It is uncertain how the sweaters knitted for export really looked. Not a single one remains. Elsa GuSjonsson suggests that they were knitted simply in stockinette stitch with one color. Old photographs sometimes show Icelandic men wearing single-color sweaters that have ribbing as the only embellishment. Although the slant and stick pattern (see picture, page 24) has sometimes been connected with Iceland by other Scandinavians, Elsa is uncertain whether it was actually knitted there. It is possible that the Icelandic sweaters got their name from the Icelandic wool.

Lace-knitted wool handstiikur, or wrist warmers, worn by both men and women. The pattern is called krônupijôn (crown knitting) or rôsastrengsprjôn (rose-path knitting). Eisa E. Gubjônsson has written the instructions on page 115 using a pair from the early twentieth century as a model. Photo: Susanne Pagoldh.

MITTENS WITH TWO THUMBS

Pattern-knitted mittens from the wesrerr fiords are called laufavibarvettlingar. "".ear -wood mittens") which evokes vegetation rrer-and leaves. Both dyed and undyed yarns « ere used in the wavy patterns which are similar :: those in the old pattern books.

Sigri8ur Halldorsdottir, rector of the handicraft school in Reykjavik, reports that sa:I:rs mittens had a cross on them for protection • .- • they were at sea. Wavy patterns have been us; d for mittens since the middle of the nine-trr.: -century and are still knitted, sometimes wirr : re thumb and sometimes with two. Two-thu— ':e: mittens were very practical for work becaus e:r; could be turned around if one thumb became or worn out.

Sigri8ur Halldorsdottir also notes tfca: :re newer mittens are knitted with heavier yarrs than previously. To maintain the correct prorations, the patterns have been simplified. X: •• re stitch is used for a square in a pattern where there used to be four (two by two).

KNITTED SOLES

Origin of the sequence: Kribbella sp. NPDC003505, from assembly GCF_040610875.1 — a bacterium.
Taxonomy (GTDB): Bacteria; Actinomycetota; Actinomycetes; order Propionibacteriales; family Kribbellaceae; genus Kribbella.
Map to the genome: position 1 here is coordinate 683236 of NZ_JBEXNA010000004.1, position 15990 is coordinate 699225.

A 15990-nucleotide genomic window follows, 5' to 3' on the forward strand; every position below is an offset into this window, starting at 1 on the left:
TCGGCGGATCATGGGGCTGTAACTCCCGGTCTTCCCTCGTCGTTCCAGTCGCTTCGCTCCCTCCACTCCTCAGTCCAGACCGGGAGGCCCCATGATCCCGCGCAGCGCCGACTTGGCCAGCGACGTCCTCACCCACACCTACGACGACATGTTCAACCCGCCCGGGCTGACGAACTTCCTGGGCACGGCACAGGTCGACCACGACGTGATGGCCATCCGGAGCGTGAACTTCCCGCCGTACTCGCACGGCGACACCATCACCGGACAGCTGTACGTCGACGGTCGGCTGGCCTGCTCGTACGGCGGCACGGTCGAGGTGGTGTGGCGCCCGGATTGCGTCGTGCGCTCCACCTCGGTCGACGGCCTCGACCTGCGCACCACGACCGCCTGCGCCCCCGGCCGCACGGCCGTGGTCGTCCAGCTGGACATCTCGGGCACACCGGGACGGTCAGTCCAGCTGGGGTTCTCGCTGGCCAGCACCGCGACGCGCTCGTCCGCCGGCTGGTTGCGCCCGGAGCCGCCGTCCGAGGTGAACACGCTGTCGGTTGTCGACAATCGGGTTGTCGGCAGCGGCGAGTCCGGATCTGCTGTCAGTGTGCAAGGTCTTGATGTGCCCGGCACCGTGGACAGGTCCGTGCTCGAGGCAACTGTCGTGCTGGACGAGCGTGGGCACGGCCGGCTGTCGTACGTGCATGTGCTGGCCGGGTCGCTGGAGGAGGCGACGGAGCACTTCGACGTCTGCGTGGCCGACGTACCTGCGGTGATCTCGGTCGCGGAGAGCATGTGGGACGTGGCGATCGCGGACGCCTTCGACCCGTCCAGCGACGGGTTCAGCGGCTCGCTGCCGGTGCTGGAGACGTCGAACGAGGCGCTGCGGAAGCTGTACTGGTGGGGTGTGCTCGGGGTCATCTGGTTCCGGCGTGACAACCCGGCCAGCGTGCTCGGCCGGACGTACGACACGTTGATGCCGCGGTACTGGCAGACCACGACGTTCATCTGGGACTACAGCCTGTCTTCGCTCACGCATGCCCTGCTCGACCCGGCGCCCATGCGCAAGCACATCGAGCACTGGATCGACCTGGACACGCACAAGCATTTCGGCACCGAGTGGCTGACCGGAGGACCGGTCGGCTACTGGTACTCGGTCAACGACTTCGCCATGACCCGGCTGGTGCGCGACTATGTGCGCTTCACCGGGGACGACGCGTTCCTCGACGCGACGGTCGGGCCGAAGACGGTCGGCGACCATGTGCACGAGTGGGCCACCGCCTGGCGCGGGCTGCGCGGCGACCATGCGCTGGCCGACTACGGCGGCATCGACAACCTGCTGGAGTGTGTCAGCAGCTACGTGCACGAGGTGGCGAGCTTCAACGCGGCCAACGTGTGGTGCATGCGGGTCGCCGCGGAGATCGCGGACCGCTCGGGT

Inlaid soles with eight-pointed-star pa-errs are called rosaleppar. Other names for the soles are bardar; illepar, and leppar. These were kr:r .e d in garter stitch on two needles with star per err. r in several colors covering the whole sole. Children who were learning to knit began ~r:r. striped soles in garter stitch. The soles car also be knitted in the round by doing two at the sane time and cutting them apart afterward. Cimlar knitted soles are fulled and reinforced «ith er_ edging and an extra cloth undersole se^r :r Slyngdir leppar is the name of a special Icelar:... technique in which bands are woven and se-sr directly onto the sole at the same time.

The soles and knitted stockings were ~ :rr together inside soft shoes sewn of ox. sheep-, seal-, or fish skin. It used to be that the lerrrr. ::' a journey could be measured by how mar; pairs of shoes were worn out. Seven or more pairs might be needed for a trip across the fells ber~ eer

Lopi Knitting

The pattern for this lopi sweater comes from the Alafoss Wool Spinnery. The style is not old, bui it has become a classic. It is easy to knit quickly in thick, soft yarns. It took only a few evenings to knit the pictured sweater. Instructions, page 92. Photo: Susanne Pagoldh.

one farm and another. These soft shoes were worn daily by both men and women well into the twentieth century. Now they are usually worn only with traditional costumes.

WOMEN'S KNITTED JACKETS AND CAPS

The knitted jacket, or peysufot, is a simple, everyday form of Iceland's traditional dress worn by women. It got its name from peysa, a dark blue (and later, black), stockinette-knitted wool cardigan. The most unusual feature of these sweaters is the fitting. They are knitted seamlessly to follow the shape of a woman's body. The back piece is finished with a short flap. The body has raglan shaping at the shoulders and sharp decreases toward the waist. A combination of increases and decreases forms the shaping for the breast and elbows. The form is so well defined that these sweaters do not lie flat when stretched out on a board. A small blue or black knitted cap with a long silk tassel called a skotthufa is worn with the outfit. Now, both the peysa and the skotthufa are usually sewn from fabric.

LACE KNITTING